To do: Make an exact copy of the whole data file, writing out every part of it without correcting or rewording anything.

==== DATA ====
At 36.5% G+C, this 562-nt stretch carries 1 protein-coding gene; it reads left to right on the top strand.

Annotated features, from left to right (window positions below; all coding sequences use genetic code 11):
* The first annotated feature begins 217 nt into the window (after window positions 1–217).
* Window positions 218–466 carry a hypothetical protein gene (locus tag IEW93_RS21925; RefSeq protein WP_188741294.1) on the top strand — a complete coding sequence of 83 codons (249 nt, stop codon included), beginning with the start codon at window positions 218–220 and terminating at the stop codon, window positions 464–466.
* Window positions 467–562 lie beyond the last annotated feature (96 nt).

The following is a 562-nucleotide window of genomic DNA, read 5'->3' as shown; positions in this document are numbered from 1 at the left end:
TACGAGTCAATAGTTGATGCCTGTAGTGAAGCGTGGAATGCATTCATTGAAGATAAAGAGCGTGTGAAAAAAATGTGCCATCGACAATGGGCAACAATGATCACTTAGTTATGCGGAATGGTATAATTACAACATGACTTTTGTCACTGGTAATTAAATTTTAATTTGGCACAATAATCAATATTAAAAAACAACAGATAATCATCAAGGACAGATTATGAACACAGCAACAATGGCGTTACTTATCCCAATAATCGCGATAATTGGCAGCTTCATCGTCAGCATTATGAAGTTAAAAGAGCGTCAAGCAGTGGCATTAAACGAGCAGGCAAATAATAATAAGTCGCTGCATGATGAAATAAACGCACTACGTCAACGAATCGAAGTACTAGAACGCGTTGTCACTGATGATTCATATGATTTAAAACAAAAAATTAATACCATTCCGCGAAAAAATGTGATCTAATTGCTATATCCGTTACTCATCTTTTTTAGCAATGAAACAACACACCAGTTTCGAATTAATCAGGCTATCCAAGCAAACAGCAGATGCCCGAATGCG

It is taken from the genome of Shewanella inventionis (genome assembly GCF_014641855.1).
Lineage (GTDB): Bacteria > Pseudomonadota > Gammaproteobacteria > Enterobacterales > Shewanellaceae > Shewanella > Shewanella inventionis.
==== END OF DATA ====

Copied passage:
At 36.5% G+C, this 562-nt stretch carries 1 protein-coding gene; it reads left to right on the top strand.

Annotated features, from left to right (window positions below; all coding sequences use genetic code 11):
* The first annotated feature begins 217 nt into the window (after window positions 1–217).
* Window positions 218–466 carry a hypothetical protein gene (locus tag IEW93_RS21925; RefSeq protein WP_188741294.1) on the top strand — a complete coding sequence of 83 codons (249 nt, stop codon included), beginning with the start codon at window positions 218–220 and terminating at the stop codon, window positions 464–466.
* Window positions 467–562 lie beyond the last annotated feature (96 nt).

The following is a 562-nucleotide window of genomic DNA, read 5'->3' as shown; positions in this document are numbered from 1 at the left end:
TACGAGTCAATAGTTGATGCCTGTAGTGAAGCGTGGAATGCATTCATTGAAGATAAAGAGCGTGTGAAAAAAATGTGCCATCGACAATGGGCAACAATGATCACTTAGTTATGCGGAATGGTATAATTACAACATGACTTTTGTCACTGGTAATTAAATTTTAATTTGGCACAATAATCAATATTAAAAAACAACAGATAATCATCAAGGACAGATTATGAACACAGCAACAATGGCGTTACTTATCCCAATAATCGCGATAATTGGCAGCTTCATCGTCAGCATTATGAAGTTAAAAGAGCGTCAAGCAGTGGCATTAAACGAGCAGGCAAATAATAATAAGTCGCTGCATGATGAAATAAACGCACTACGTCAACGAATCGAAGTACTAGAACGCGTTGTCACTGATGATTCATATGATTTAAAACAAAAAATTAATACCATTCCGCGAAAAAATGTGATCTAATTGCTATATCCGTTACTCATCTTTTTTAGCAATGAAACAACACACCAGTTTCGAATTAATCAGGCTATCCAAGCAAACAGCAGATGCCCGAATGCG

It is taken from the genome of Shewanella inventionis (genome assembly GCF_014641855.1).
Lineage (GTDB): Bacteria > Pseudomonadota > Gammaproteobacteria > Enterobacterales > Shewanellaceae > Shewanella > Shewanella inventionis.